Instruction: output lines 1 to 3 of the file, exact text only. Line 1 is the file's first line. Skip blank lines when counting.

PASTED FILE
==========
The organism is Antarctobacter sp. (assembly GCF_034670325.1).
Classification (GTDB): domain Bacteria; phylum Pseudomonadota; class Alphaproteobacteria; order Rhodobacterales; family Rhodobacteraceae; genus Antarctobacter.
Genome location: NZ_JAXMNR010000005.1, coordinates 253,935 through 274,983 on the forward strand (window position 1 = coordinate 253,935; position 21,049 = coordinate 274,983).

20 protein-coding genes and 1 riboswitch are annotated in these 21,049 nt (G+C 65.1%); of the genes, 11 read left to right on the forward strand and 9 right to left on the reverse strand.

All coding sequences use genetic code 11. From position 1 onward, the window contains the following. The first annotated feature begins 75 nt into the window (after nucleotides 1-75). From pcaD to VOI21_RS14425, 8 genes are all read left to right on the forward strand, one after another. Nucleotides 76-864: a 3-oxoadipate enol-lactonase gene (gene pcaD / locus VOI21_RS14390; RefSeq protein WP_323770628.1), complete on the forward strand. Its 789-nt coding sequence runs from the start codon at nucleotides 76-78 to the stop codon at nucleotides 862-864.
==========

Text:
The organism is Antarctobacter sp. (assembly GCF_034670325.1).
Classification (GTDB): domain Bacteria; phylum Pseudomonadota; class Alphaproteobacteria; order Rhodobacterales; family Rhodobacteraceae; genus Antarctobacter.
Genome location: NZ_JAXMNR010000005.1, coordinates 253,935 through 274,983 on the forward strand (window position 1 = coordinate 253,935; position 21,049 = coordinate 274,983).